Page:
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Chickpeas and peace in the Middle East

  • 26 June 2018


Food is political, and where I come from, hummus is saturated in politics.

The chickpea is one of the earliest cultivated legumes, dating back over 7000 years. Some claim that hummus was first mentioned in the Hebrew Bible, in the book of Ruth.

The question of hummus' origin is likely just as ancient. For many, it's a matter of identity, pride, even patriotism. Egypt, Lebanon, Palestine, Israel, Syria and Turkey all claim their version of hummus is the best and most authentic. Hummus elicits passion.

This is why, when at yet another party in Australia, I hear the distinctive crack of the cheap plastic lid, I shudder. Hummus in Australia is an afterthought — anaemic, synthetically flavoured, a quick addition to a party spread.

As I see my friends dip crackers into the overpriced container my mind is thousands of kilometres away, in the best hummus place in Jerusalem's Old City, as the waiter places a fresh, warm bowl of hummus on the table.

The olive oil glistening. Fragrant parsley freshly chopped. Small bowls of raw onion quarters, long green chillies, and bitter olives soon follow, with fluffy pita bread. Far from a mere dip, to me, hummus is a religious experience.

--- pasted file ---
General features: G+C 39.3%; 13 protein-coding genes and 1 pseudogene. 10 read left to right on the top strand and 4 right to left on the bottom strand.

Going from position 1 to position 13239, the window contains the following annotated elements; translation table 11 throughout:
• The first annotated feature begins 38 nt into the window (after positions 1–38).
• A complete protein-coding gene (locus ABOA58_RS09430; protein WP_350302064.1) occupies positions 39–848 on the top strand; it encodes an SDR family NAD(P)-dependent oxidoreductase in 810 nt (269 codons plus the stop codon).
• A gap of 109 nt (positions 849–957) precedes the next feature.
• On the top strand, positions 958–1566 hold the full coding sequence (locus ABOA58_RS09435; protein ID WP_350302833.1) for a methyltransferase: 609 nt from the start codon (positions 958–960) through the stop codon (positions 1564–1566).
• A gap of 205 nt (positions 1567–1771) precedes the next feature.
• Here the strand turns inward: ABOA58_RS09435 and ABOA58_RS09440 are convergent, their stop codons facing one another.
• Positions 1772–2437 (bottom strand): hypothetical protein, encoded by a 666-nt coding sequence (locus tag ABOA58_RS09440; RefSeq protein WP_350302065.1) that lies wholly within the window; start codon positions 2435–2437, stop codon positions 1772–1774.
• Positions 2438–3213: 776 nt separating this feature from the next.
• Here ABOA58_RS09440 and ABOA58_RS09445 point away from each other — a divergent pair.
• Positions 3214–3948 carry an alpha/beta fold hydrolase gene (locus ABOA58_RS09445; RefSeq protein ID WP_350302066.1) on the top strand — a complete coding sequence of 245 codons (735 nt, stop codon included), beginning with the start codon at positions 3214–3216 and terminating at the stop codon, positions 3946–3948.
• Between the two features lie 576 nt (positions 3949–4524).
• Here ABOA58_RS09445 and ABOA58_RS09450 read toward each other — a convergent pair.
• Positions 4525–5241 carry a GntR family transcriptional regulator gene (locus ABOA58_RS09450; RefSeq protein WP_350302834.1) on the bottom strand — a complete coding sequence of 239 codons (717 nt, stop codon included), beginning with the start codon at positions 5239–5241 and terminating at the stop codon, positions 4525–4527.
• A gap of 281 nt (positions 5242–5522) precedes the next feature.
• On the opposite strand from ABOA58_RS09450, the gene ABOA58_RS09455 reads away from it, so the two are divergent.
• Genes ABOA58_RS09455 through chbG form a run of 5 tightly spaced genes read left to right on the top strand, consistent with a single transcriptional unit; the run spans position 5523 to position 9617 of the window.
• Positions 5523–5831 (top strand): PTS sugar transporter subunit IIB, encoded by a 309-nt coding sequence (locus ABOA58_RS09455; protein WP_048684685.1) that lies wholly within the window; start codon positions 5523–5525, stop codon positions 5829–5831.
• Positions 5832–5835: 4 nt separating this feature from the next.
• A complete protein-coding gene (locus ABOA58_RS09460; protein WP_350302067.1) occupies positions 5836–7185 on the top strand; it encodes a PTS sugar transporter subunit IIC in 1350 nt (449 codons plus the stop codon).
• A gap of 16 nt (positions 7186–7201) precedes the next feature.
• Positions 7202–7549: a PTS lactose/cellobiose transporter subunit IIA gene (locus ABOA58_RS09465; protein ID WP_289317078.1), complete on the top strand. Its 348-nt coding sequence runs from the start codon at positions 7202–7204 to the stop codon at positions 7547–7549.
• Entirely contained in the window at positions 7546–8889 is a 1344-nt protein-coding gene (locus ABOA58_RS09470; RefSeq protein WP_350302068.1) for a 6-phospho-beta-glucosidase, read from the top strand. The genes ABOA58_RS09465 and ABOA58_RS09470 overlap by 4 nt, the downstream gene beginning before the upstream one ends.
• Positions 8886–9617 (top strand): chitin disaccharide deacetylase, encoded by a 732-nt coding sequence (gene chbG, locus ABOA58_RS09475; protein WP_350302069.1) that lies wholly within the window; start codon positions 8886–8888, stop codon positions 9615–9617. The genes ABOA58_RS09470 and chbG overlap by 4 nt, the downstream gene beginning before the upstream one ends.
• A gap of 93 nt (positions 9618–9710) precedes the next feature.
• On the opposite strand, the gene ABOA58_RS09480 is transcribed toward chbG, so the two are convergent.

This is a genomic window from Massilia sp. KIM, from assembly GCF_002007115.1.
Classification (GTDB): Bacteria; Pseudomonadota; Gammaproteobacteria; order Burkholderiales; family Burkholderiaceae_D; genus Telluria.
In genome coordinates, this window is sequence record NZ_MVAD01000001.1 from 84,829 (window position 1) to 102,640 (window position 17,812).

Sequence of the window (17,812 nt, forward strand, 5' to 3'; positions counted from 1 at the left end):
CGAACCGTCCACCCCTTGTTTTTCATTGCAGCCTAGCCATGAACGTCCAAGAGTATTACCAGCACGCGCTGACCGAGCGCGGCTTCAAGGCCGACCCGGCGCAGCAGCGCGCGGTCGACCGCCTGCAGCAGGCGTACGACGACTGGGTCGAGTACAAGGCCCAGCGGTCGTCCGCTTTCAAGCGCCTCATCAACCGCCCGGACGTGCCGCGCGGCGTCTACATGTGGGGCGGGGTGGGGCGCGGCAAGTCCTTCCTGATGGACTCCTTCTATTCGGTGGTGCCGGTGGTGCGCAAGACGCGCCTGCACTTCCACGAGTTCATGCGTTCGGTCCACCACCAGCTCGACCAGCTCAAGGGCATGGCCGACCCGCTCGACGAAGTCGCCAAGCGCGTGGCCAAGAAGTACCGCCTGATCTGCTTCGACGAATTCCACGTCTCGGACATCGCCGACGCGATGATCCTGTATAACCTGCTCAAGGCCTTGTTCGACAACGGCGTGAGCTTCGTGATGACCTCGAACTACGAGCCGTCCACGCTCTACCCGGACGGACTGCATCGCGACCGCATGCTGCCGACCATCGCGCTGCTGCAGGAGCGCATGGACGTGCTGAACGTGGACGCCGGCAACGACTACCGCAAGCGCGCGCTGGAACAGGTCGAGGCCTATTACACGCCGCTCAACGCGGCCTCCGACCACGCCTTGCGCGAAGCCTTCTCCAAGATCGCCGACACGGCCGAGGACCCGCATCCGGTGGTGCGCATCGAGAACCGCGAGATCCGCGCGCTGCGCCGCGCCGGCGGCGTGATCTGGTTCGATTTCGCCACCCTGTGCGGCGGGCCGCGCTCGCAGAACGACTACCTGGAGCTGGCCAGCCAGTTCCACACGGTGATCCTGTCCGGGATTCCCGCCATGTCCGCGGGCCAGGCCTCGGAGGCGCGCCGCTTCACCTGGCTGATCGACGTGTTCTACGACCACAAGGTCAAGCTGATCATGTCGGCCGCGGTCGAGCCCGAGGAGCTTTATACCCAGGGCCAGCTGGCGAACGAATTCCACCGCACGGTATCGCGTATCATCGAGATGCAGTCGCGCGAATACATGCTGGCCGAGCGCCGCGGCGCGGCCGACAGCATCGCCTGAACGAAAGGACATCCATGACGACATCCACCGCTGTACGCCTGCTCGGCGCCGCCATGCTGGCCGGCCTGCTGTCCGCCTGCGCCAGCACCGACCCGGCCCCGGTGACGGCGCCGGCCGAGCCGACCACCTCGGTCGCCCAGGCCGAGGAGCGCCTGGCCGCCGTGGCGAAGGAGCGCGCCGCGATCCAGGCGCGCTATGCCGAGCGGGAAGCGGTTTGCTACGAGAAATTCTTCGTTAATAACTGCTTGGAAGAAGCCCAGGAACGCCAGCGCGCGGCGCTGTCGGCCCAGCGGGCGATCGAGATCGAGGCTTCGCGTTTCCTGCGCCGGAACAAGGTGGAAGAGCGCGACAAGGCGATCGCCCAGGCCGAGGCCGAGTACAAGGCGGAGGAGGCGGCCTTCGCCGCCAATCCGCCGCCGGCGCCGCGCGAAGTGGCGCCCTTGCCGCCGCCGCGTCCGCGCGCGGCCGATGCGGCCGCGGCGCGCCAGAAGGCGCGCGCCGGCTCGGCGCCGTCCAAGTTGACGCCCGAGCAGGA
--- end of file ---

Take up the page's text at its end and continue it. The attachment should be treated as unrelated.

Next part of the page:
Even arriving at this place had been a kind of pilgrimage. We'd gotten lost, walking in the narrow cobblestone alleyways, past merchants sitting outside their shops smoking and calling out to tourists.


"To say that hummus is the key to peace may be an overstatement, but there is something profound about this obsession that crosses borders, this passion for a simple concoction of chickpeas, tahini, lemon, and garlic that transcends cultural barriers."


I'd wanted to stop and ask for directions, but I felt embarrassed that I can't speak Arabic properly — 20 years in this country and I can't string a sentence together in a language so close to mine. Even Google Maps didn't know where we were.

So I trusted my instincts and, turning a corner, finally, recognised the scent. It overpowered even the smell of damp stone, cigarettes, and incense. I walked through the door as if entering a holy site.

'If only we could sit down with Palestinians for a bowl of hummus, all the problems would be solved,' says my Israeli friend, as we wipe hummus down with warm pita. He isn't the first to say this. Indeed, a film was made about the virtues of hummus, which asked: 'Could a regional love of